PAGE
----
3. The August 2011 settlement agreement
In August of 2011, Buford settled the dispute raised in his pending motion to terminate the management trust. He agreed to allow the management trust to continue with modifications, which allowed him to retain his personal property and to open his own bank account. The bank trustee agreed to pay Buford $800.00 a week for his personal use. The agreement further stated that the “temporary guardianship” under which Buford had been placed was to be dismissed, as were all court appointees.
4. Buford hires Geoffrey Tait and Irene Rueda
Despite signing the settlement agreement, Buford continued to be dissatisfied with the bank's control of his assets. After unsuccessfully asking his friends for assistance, in June 2012 Buford contacted a private investigator, Geoffrey Tait, whose name he found in a phone book. Tait, and his assistant, Irene Rueda, agreed to assist Buford with his efforts to have the management trust lifted. In addition, Tait and Rueda soon began providing Buford with other services, including cleaning, cooking, bill paying, shopping, and running errands. In fact, Rueda testified that she saw Buford almost every day for three years until his death in August of 2015. During these three years, Tait and Rueda submitted numerous invoices to Buford, billing him tens of thousands of dollars for their investigation and other services. In addition, Buford gave both Tait, Rueda, and their family members bonuses and gifts, including a $5,000.00 gift to Tait's wife, despite the fact that Buford had admittedly never met his wife. In addition, the record contains evidence that Buford made large cash withdrawals from his account during the time that Tait and Rueda were providing services to him, some of which were signed by Tait, acting on Buford's behalf.
5. The March 23, 2013 Holographic Will
Buford did not have a will when he first met Tait and Rueda, and as early as August 2012, Tait began discussing the need for Buford to sign various legal documents, including a will, a trust instrument, and a power of attorney. In February of 2013, Tait contacted attorney Scott Moseley to discuss the possibility of hiring him to assist Buford with lifting the management trust, and with drafting a will or trust documents for Buford to sign. During one of their discussions, Moseley informed Tait that Buford could draft a handwritten holographic will, rather than a formal will, and further explained to Tait the legal requirements for making such a will.3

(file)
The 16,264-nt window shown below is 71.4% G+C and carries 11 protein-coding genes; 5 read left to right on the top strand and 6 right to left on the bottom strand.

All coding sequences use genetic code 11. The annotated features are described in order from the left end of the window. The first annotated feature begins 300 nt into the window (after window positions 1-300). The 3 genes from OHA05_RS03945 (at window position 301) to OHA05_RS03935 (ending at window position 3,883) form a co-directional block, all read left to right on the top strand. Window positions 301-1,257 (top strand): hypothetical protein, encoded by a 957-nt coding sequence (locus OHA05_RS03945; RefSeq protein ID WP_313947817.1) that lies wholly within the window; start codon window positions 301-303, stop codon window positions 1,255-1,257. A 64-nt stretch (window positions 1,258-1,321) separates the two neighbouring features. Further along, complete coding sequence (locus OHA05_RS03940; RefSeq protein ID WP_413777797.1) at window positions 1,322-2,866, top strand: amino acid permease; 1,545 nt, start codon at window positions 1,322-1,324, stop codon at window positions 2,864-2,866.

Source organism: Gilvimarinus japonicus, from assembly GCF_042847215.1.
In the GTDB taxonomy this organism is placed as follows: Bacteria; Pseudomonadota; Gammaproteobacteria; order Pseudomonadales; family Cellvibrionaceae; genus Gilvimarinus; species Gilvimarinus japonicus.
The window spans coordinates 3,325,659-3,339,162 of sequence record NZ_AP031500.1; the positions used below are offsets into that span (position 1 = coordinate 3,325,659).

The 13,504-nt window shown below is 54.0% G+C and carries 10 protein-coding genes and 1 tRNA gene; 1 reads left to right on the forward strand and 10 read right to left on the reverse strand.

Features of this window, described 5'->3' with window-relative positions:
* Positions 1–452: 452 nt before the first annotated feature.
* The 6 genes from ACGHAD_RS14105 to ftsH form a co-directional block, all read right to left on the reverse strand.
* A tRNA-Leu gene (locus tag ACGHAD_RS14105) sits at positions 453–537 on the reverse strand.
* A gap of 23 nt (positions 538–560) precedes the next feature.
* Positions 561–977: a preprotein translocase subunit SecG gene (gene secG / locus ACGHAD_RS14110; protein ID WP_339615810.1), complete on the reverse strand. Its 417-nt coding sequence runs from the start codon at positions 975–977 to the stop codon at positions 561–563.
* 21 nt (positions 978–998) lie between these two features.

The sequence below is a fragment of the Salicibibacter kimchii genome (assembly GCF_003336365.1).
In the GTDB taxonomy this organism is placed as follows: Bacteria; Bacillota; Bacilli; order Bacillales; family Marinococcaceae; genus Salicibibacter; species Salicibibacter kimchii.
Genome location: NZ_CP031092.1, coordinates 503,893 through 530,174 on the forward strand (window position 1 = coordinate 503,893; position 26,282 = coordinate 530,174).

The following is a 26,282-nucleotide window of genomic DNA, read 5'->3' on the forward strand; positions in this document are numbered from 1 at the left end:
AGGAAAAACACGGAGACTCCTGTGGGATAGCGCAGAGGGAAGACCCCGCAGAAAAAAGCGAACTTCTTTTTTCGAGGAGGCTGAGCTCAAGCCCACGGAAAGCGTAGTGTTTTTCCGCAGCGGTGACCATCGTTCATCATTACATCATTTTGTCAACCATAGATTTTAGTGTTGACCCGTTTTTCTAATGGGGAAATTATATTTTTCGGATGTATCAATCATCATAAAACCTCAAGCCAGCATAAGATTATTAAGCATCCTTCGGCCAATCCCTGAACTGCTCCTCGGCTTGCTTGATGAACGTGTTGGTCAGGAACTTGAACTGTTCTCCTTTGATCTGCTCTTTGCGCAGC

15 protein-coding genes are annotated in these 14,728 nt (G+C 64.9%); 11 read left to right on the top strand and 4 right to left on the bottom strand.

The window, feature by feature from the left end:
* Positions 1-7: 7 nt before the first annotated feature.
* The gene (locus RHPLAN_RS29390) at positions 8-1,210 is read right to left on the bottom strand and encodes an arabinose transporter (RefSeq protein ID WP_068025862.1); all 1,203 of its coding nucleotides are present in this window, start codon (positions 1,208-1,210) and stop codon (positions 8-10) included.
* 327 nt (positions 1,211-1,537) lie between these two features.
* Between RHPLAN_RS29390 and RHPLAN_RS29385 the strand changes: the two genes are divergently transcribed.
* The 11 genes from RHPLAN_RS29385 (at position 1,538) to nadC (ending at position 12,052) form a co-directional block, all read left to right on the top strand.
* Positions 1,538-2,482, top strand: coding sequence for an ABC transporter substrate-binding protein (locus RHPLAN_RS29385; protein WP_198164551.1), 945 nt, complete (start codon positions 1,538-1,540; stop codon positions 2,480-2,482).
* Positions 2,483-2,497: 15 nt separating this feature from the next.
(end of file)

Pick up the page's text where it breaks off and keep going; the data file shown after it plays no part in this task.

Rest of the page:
On March 23, 2013, Buford signed a three-page will that was all in his own handwriting. That document stated that he wished to create the “Buford Scott, Jr., Charitable Trust,” in which all of his assets would be placed at the time of his death. In the will, Buford stated that he was aware that he had cousins, uncles and aunts, but that he did not wish to leave any of his money or property to them. At the time, Buford actually did not have any living aunts and uncles, but he did have cousins. He was upset with the cousins as he believed they had either initiated or participated in the earlier guardianship proceedings, and that they were trying to take his money.4
On the same day that Buford signed the will, Tait emailed a copy of it to Moseley, asking if it met the legal requirements for a holographic will. Moseley responded that although the will appeared to comply with the basic legal requirements for a holographic will, he believed that the will could be improved by naming an executor or trustee, and by naming the charity or charities that Buford wished to benefit by the proposed trust. Moseley offered to assist Buford by drafting a “formal will” for him, and in particular, recommended the creation of a trust with a pour over will. The original of the Holographic Will was never found, and Appellants later used the copy sent to attorney Moseley as proof that it was made.
A short time later, Tait advised Moseley that Buford had “added a lot more to his will” and that he would “have him finish his holographic will” and send it to Moseley for review. In addition, Tait advised Moseley that he had already drafted yet another will--presumably a formal one--for Buford to sign after the management trust was lifted, together with trust documents which would create a new trust into which all of Buford's assets were to be transferred. Moseley ultimately declined to represent Buford. Tait thereafter contacted attorney Pam Walker, and in March of 2014, she agreed to assist Buford with filing an application to restore him to full legal capacity.
6. The management trust is lifted in November of 2014